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Community Theatre Under Fire for Knowingly Casting Sex Offender in Shows with Minors — OnStage Blog | #childpredator | #kidsaftey | #childsaftey

My take on this is very simple: Convicted sexual offenders, especially those currently on sex offender registries, should never be cast in shows with minors or anyone with the same identity as their victims. And any theatre leadership or director that would knowingly allow that to happen, has no place being in those positions.

While I’ve seen some cases where community theatres were unaware that a sex offender was involved with their productions, that’s not the case at the Empress. The staff there knew that Cook was a convicted sexual abuser of minors but looked past that and cast him in shows with minors anyway. And worse yet, they ghostlit anyone who questioned their decision-making.

It also shows gross ignorance of what Cook was convicted for and why he may have been involved in that theatre in the first place.

Cook met his victim in 2012. Cook was his counselor at Brigham Young University during a weeklong program focused on the teachings of The Church of Jesus Christ of Latter-day Saints. After the program was over Cook would send explicit images to the teenager. In 2014, Cook met his victim at the LDS temple in Bountiful to “catch up,” and then went to a nearby park where the victim stated Cook sexually abused him. He then stated Cook abused him on multiple other occasions.

After being arrested, Cook pleaded guilty to one count of attempted sexual exploitation of a minor and three counts of unlawful sexual conduct with a 16- or 17-year-old. All the charges are third-degree felonies. He was sentenced to four concurrent terms of zero to five years in prison. At this time, I do not know how long he served in prison but it appears he will have to register as a sex offender until the end of 2023, which would be ten years after his conviction.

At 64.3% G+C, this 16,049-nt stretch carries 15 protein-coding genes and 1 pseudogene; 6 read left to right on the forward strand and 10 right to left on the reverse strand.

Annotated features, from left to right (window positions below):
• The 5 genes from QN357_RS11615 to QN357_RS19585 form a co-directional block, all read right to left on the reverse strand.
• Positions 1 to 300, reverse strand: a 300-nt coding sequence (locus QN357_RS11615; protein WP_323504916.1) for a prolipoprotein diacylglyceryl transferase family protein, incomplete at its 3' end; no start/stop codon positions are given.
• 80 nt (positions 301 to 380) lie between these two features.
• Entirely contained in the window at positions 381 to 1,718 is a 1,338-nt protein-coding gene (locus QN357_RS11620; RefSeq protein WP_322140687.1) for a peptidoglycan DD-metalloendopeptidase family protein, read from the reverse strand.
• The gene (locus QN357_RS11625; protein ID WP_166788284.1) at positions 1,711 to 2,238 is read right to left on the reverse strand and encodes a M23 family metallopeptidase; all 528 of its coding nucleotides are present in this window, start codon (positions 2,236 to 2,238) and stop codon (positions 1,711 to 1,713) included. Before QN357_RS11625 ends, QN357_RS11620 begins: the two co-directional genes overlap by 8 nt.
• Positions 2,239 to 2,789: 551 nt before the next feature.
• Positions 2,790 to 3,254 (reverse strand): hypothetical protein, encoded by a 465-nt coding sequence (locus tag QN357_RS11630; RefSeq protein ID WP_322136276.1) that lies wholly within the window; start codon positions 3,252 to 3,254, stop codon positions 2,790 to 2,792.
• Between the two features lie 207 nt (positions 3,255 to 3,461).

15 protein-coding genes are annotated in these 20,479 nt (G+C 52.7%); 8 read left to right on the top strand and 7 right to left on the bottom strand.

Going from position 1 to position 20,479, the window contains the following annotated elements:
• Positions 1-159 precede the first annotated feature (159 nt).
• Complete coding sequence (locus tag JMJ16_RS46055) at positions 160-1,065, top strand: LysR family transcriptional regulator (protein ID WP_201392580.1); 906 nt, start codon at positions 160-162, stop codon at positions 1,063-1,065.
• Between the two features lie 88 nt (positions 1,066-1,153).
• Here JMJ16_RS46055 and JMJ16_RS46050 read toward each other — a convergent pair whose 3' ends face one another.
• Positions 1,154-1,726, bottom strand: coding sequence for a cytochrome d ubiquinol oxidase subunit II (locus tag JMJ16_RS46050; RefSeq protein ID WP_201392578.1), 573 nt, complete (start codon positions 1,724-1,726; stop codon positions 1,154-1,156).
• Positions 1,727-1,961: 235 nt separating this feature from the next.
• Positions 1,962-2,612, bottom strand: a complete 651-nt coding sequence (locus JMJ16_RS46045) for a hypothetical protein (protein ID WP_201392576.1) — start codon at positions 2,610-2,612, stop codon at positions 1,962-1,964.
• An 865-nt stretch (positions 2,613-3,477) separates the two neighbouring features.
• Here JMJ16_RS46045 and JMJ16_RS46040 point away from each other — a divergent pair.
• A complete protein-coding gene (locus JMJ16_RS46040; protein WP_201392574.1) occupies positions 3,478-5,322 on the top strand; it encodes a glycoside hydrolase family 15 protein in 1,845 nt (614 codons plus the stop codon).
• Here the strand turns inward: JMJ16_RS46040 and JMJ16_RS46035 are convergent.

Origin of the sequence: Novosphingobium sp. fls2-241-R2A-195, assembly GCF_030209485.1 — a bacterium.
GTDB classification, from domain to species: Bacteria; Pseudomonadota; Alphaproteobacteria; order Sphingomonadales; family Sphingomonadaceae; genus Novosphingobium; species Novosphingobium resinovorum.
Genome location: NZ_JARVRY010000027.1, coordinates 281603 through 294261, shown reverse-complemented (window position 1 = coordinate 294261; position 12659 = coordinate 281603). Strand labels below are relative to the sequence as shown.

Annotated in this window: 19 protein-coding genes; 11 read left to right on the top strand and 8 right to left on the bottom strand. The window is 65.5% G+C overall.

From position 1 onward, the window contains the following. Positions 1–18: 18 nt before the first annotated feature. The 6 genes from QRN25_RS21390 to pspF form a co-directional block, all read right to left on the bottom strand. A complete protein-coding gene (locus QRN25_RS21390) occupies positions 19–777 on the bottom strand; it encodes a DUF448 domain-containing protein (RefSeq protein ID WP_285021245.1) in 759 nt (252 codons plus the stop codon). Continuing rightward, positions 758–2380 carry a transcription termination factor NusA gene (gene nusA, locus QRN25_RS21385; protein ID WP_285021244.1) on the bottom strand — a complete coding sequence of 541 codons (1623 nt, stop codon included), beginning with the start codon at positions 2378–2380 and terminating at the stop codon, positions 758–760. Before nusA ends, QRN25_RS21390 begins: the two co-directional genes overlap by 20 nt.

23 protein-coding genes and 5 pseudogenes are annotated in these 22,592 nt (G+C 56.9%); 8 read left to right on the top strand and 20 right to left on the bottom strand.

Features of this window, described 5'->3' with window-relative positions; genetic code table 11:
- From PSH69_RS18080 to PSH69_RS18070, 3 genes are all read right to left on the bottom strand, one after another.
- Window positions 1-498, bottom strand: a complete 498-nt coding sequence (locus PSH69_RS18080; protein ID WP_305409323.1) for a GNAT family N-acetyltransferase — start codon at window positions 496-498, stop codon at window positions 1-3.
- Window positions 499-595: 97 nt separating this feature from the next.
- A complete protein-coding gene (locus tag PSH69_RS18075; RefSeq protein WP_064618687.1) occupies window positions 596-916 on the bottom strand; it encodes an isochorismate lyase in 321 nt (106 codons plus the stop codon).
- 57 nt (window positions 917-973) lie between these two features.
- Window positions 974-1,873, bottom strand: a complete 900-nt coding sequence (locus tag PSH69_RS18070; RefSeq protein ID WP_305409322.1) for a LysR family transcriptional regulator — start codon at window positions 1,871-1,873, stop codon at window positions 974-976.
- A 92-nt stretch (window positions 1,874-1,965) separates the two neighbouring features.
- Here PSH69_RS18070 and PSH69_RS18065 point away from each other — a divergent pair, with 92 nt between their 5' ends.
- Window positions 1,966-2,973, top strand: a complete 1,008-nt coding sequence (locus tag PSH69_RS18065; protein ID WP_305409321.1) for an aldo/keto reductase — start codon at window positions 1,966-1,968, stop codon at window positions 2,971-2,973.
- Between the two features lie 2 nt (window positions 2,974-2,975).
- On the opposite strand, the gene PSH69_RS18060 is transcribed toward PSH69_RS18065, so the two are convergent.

It should be noted that at the time of his arrest, Cook was an assistant cheerleading coach for Alta High School and was set to be the head coach at Brighton High School, but Brighton fired him once he was arrested.

It’s clear that Cook put himself in positions where he would have access to teenage boys. A local community theatre is another and one of the few places where Cook could legally be in the direct presence of minors.

In Utah, community(or even youth) theatres are not listed as “protected zones” – which are off-limits for those convicted of a crime against a minor.

Cook would not even have to make it known that he was on the sex offender registry, but that didn’t matter since Bringhurst and others knew and still gave him access to a theatre space shared with minors.

It hasn’t been reported that Cook abused any minors at the Empress, if something had happened, the staff at the theatre would have absolutely been held responsible. The poor decision-making by Bringhurst and others put everyone at risk, not to mention a huge liability for the theatre. I’ve written about this countless times and how theatres need to do their due diligence when casting minors in shows with adults.

I know many who believe that second chances are deserved and that time served is punishment enough. But I argue that those who are convicted of certain crimes, shouldn’t be given access to the same environments they used to prey upon their victims. Cook used activities involving minors with adult mentors to groom and abuse his victim. The shows he was cast in at The Empress were the same type of environment. The fact that the staff there didn’t recognize that, is egregious.

I certainly hope those at the Empress and those at every other community theatre hear this and learn from it.

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